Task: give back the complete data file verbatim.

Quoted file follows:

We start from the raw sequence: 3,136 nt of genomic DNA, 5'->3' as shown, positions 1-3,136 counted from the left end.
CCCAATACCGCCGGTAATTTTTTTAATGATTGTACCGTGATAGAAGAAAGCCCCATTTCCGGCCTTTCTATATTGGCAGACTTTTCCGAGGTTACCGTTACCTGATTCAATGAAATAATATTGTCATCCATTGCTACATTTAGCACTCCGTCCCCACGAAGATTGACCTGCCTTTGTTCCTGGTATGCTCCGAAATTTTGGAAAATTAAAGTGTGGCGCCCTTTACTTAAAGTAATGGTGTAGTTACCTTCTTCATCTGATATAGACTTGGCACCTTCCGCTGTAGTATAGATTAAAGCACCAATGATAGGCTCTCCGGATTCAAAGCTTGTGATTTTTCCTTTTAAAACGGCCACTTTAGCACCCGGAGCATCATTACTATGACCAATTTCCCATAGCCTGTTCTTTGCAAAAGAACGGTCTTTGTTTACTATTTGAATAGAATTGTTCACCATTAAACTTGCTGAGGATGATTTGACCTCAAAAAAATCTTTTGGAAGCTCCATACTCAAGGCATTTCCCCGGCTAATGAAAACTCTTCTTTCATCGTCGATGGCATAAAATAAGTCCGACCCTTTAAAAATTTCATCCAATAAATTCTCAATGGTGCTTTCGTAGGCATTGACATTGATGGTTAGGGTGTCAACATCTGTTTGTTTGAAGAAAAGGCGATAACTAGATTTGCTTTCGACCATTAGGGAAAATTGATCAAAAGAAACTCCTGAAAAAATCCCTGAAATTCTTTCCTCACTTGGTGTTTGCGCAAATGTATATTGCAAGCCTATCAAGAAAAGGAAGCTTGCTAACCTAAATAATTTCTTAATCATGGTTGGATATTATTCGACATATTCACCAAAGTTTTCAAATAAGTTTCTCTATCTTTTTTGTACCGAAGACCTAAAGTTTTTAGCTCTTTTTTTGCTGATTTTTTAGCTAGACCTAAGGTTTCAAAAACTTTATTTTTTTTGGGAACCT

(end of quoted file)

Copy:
We start from the raw sequence: 3,136 nt of genomic DNA, 5'->3' as shown, positions 1-3,136 counted from the left end.
CCCAATACCGCCGGTAATTTTTTTAATGATTGTACCGTGATAGAAGAAAGCCCCATTTCCGGCCTTTCTATATTGGCAGACTTTTCCGAGGTTACCGTTACCTGATTCAATGAAATAATATTGTCATCCATTGCTACATTTAGCACTCCGTCCCCACGAAGATTGACCTGCCTTTGTTCCTGGTATGCTCCGAAATTTTGGAAAATTAAAGTGTGGCGCCCTTTACTTAAAGTAATGGTGTAGTTACCTTCTTCATCTGATATAGACTTGGCACCTTCCGCTGTAGTATAGATTAAAGCACCAATGATAGGCTCTCCGGATTCAAAGCTTGTGATTTTTCCTTTTAAAACGGCCACTTTAGCACCCGGAGCATCATTACTATGACCAATTTCCCATAGCCTGTTCTTTGCAAAAGAACGGTCTTTGTTTACTATTTGAATAGAATTGTTCACCATTAAACTTGCTGAGGATGATTTGACCTCAAAAAAATCTTTTGGAAGCTCCATACTCAAGGCATTTCCCCGGCTAATGAAAACTCTTCTTTCATCGTCGATGGCATAAAATAAGTCCGACCCTTTAAAAATTTCATCCAATAAATTCTCAATGGTGCTTTCGTAGGCATTGACATTGATGGTTAGGGTGTCAACATCTGTTTGTTTGAAGAAAAGGCGATAACTAGATTTGCTTTCGACCATTAGGGAAAATTGATCAAAAGAAACTCCTGAAAAAATCCCTGAAATTCTTTCCTCACTTGGTGTTTGCGCAAATGTATATTGCAAGCCTATCAAGAAAAGGAAGCTTGCTAACCTAAATAATTTCTTAATCATGGTTGGATATTATTCGACATATTCACCAAAGTTTTCAAATAAGTTTCTCTATCTTTTTTGTACCGAAGACCTAAAGTTTTTAGCTCTTTTTTTGCTGATTTTTTAGCTAGACCTAAGGTTTCAAAAACTTTATTTTTTTTGGGAACCT